A unique conference – alumni, undergraduates and faculty

Every three years, my alma mater, St. Lawrence University, hosts a unique conference experience for its current and former geology majors.  Alumni return to campus while classes are in session to present research related talks, discuss career paths and network with current geology students.

I had an opportunity to attend one of these conferences when I was an undergraduate. The ability to chat with recent grads about the realities of graduate school was incredibly useful.  The opportunity to see what kinds of careers the alumni had pursued was helpful for me to answer that ever present question – what exactly can you do with a degree in geology?

As an alumna, I have a great opportunity to talk to current undergraduates about the opportunities available in librarianship/information science.  I also have a chance to catch up with some friends from college.

Some highlights of this conference:

    • The variety of talks from practicing professional geologists.  Although academic presentations still outnumbered the more practical ones, the talks given by professional geologists were engaging, interesting and very informative (perhaps more so than the academic presentations?).  I think they were very helpful for the students.
    • Giant chocolate chip cookies from the “Pub”, one of the on campus eating establishments.
    • A chance to chat briefly with the new president of the University who wrote an excellent article describing libraries as “the most dangerous building on campus“.

      Intellectual chain reactions exist in an air of danger, daring and human hazard; transforming elements of thought require the chase, the hunt, and the adventure of traversing narrow cliff-side paths and box canyons.

        • Talking to a former classmate whose old nickname was based on the beer he drank about potty training and the challenges of having a newborn baby at home.
        • The opportunity to chat with old friends and current students.  Seeing my friends is great, but it is wonderful to chat with highly intelligent and motivated young people about what they want to be when they grow up.  And I love giving advice, so that is fun too.

          This unique conference will happen again in 2013, and I’m already looking forward to it.


          “A blog of substance” meme

          John Dupuis from the excellent Confessions of a Science Librarian blog tagged me with this meme, so here’s my take on it.

          I’m supposed to “Sum up [my] blogging motivation, philosophy and experience in exactly 10 words.”  After that I need to tag 10 more blogs.  It’s like a chain letter.  I figured it would be a good exercise to sit down and think about my motivation, but I’m only going to tag a couple of blogs.

          I started this blog as I was starting back at work after a maternity leave as a way to help me make sense of my job and my place in the larger worlds of science and librarianship.  My 10-word blogging motivation would be in the form of a question:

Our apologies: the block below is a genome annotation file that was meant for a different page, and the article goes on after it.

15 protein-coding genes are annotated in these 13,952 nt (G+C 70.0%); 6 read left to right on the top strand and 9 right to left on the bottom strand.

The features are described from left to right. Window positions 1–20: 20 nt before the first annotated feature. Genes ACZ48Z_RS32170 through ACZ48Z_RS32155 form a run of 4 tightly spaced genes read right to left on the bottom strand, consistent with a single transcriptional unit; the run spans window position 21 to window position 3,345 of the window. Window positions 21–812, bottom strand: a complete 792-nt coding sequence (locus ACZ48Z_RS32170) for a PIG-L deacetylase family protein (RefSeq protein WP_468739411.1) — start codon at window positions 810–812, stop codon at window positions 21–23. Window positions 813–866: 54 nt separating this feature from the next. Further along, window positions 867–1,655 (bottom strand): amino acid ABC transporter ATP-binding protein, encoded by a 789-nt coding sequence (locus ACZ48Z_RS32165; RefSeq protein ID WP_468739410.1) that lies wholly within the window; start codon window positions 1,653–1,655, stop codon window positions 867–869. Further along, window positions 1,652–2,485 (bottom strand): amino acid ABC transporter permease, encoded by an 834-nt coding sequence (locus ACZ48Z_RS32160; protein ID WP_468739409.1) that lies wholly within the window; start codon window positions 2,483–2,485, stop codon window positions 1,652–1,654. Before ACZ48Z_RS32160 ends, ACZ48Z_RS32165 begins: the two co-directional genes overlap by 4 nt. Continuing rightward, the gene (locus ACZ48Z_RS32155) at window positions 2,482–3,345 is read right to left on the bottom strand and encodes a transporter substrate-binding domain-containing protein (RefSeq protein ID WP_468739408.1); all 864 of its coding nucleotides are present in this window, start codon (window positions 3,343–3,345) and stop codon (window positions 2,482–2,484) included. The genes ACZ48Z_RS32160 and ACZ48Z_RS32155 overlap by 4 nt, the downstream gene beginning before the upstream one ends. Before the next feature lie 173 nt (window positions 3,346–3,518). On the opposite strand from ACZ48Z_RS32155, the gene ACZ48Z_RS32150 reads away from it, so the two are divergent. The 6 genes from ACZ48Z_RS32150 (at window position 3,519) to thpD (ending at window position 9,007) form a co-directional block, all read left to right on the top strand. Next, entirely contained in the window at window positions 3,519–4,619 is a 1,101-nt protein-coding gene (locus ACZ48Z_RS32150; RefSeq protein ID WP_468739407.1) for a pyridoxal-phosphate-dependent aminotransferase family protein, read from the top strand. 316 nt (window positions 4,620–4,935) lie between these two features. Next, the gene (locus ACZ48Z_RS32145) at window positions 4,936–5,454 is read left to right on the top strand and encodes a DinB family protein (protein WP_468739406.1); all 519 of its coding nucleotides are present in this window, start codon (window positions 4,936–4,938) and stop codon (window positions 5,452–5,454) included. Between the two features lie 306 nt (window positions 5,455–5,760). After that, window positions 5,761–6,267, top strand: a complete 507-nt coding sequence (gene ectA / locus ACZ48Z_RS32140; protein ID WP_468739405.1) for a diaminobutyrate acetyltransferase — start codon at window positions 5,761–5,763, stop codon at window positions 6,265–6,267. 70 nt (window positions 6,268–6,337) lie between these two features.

How do library and science communication issues apply to undergraduates?

          A lot of the conversation about science communication issues surrounds researchers at large universities, or graduate students at those same universities.  How do these issues affect undergraduates (and faculty) at a predominantly undergraduate institution?  What are the differences?  What are the similarities?  I feel like a large part of my job is to figure this out at the moment.

          I’d like to challenge some of the members of my writing group to think about the same question for their blogs – what is your blogging motivation, philosophy and experience (in exactly 10 words)?

          • e-Merging – Reflections on collaborative information literacy instruction
          • The Delicious Burden – From Milne Library’s collection development librarian

          The “undergraduate” part of a science librarian

          I keep up with my professional colleagues through blogs, listservs, twitter and social networking sites. Many of the science librarians I connect with have the advantage (or disadvantage) of being the library liaison to just one or two academic departments. As the sole science librarian at a largely undergraduate institution, I am the liaison to many academic departments:

          • Biology
          • Chemistry
          • Physics and Astronomy
          • Geological Sciences
          • Mathematics
          • Computer Science

          I can’t be an expert in everthing, and the past few years have been a learning experience. I have a masters degree in Geology, so I am the most comfortable with the subject matter in that department, but I have been doing most of my library instruction sessions in the Biology and Chemistry departments.

          In addition to learning about organic chemistry and vertebrate zoology, I am slowly learning about the culture of the various sciences.

          For example, the emaphsis on primary, peer reviewed literature is stronger in Biology than in Geology (where technical reports make up a large part of the literature). Physicists are more receptive to Open Access models of publication (as seen in the dominance of the arXiv.org preprint server) than their counterparts in Chemistry (which has strong disciplinary ties to the chemical and pharmaceutical industries). And I just read a very interesting article discussing the tendancy of Computer Scientists to publish via conference presentations more than peer reviewed publications.

          Learning about the publication cultures of the various scientific disciplines has been one of the most interesting parts of this job, and I feel as though I have only skimmed the surface.